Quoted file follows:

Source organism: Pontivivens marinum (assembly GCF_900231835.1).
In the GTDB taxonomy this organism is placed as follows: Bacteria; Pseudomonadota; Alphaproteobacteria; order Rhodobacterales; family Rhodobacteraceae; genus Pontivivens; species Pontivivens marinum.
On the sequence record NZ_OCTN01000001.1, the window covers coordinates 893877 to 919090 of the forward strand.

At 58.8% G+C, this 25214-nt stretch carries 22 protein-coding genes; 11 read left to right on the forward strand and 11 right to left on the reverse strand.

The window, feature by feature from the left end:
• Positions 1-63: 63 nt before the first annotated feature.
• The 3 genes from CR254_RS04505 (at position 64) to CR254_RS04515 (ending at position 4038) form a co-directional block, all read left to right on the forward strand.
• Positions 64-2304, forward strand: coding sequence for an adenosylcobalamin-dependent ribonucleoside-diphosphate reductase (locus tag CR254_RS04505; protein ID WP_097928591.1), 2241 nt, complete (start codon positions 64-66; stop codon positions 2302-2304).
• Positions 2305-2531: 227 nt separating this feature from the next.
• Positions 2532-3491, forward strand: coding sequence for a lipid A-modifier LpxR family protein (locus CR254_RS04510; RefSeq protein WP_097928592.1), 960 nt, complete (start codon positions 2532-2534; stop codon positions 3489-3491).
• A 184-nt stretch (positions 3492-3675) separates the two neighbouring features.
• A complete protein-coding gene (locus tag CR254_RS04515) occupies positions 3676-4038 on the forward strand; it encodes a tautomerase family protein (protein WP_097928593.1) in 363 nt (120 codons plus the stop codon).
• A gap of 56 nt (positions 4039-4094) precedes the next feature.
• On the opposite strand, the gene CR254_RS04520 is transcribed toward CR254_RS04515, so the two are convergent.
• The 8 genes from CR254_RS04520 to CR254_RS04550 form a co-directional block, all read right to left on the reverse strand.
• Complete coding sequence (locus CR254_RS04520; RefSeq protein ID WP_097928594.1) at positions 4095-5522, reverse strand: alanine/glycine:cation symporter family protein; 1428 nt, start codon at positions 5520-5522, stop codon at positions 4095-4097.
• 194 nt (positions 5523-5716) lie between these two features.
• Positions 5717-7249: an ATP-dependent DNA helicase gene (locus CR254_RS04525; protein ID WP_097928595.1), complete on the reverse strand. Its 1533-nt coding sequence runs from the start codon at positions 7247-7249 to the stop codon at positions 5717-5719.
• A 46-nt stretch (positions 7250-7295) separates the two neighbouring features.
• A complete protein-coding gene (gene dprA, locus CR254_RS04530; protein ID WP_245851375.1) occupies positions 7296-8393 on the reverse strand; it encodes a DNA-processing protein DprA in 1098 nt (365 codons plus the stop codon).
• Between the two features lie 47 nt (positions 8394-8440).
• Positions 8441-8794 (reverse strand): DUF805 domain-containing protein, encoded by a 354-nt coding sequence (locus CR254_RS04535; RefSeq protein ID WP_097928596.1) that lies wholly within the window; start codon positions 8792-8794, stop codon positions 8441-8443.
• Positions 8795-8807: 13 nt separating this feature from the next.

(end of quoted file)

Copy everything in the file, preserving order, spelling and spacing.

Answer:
Source organism: Pontivivens marinum (assembly GCF_900231835.1).
In the GTDB taxonomy this organism is placed as follows: Bacteria; Pseudomonadota; Alphaproteobacteria; order Rhodobacterales; family Rhodobacteraceae; genus Pontivivens; species Pontivivens marinum.
On the sequence record NZ_OCTN01000001.1, the window covers coordinates 893877 to 919090 of the forward strand.

At 58.8% G+C, this 25214-nt stretch carries 22 protein-coding genes; 11 read left to right on the forward strand and 11 right to left on the reverse strand.

The window, feature by feature from the left end:
• Positions 1-63: 63 nt before the first annotated feature.
• The 3 genes from CR254_RS04505 (at position 64) to CR254_RS04515 (ending at position 4038) form a co-directional block, all read left to right on the forward strand.
• Positions 64-2304, forward strand: coding sequence for an adenosylcobalamin-dependent ribonucleoside-diphosphate reductase (locus tag CR254_RS04505; protein ID WP_097928591.1), 2241 nt, complete (start codon positions 64-66; stop codon positions 2302-2304).
• Positions 2305-2531: 227 nt separating this feature from the next.
• Positions 2532-3491, forward strand: coding sequence for a lipid A-modifier LpxR family protein (locus CR254_RS04510; RefSeq protein WP_097928592.1), 960 nt, complete (start codon positions 2532-2534; stop codon positions 3489-3491).
• A 184-nt stretch (positions 3492-3675) separates the two neighbouring features.
• A complete protein-coding gene (locus tag CR254_RS04515) occupies positions 3676-4038 on the forward strand; it encodes a tautomerase family protein (protein WP_097928593.1) in 363 nt (120 codons plus the stop codon).
• A gap of 56 nt (positions 4039-4094) precedes the next feature.
• On the opposite strand, the gene CR254_RS04520 is transcribed toward CR254_RS04515, so the two are convergent.
• The 8 genes from CR254_RS04520 to CR254_RS04550 form a co-directional block, all read right to left on the reverse strand.
• Complete coding sequence (locus CR254_RS04520; RefSeq protein ID WP_097928594.1) at positions 4095-5522, reverse strand: alanine/glycine:cation symporter family protein; 1428 nt, start codon at positions 5520-5522, stop codon at positions 4095-4097.
• 194 nt (positions 5523-5716) lie between these two features.
• Positions 5717-7249: an ATP-dependent DNA helicase gene (locus CR254_RS04525; protein ID WP_097928595.1), complete on the reverse strand. Its 1533-nt coding sequence runs from the start codon at positions 7247-7249 to the stop codon at positions 5717-5719.
• A 46-nt stretch (positions 7250-7295) separates the two neighbouring features.
• A complete protein-coding gene (gene dprA, locus CR254_RS04530; protein ID WP_245851375.1) occupies positions 7296-8393 on the reverse strand; it encodes a DNA-processing protein DprA in 1098 nt (365 codons plus the stop codon).
• Between the two features lie 47 nt (positions 8394-8440).
• Positions 8441-8794 (reverse strand): DUF805 domain-containing protein, encoded by a 354-nt coding sequence (locus CR254_RS04535; RefSeq protein ID WP_097928596.1) that lies wholly within the window; start codon positions 8792-8794, stop codon positions 8441-8443.
• Positions 8795-8807: 13 nt separating this feature from the next.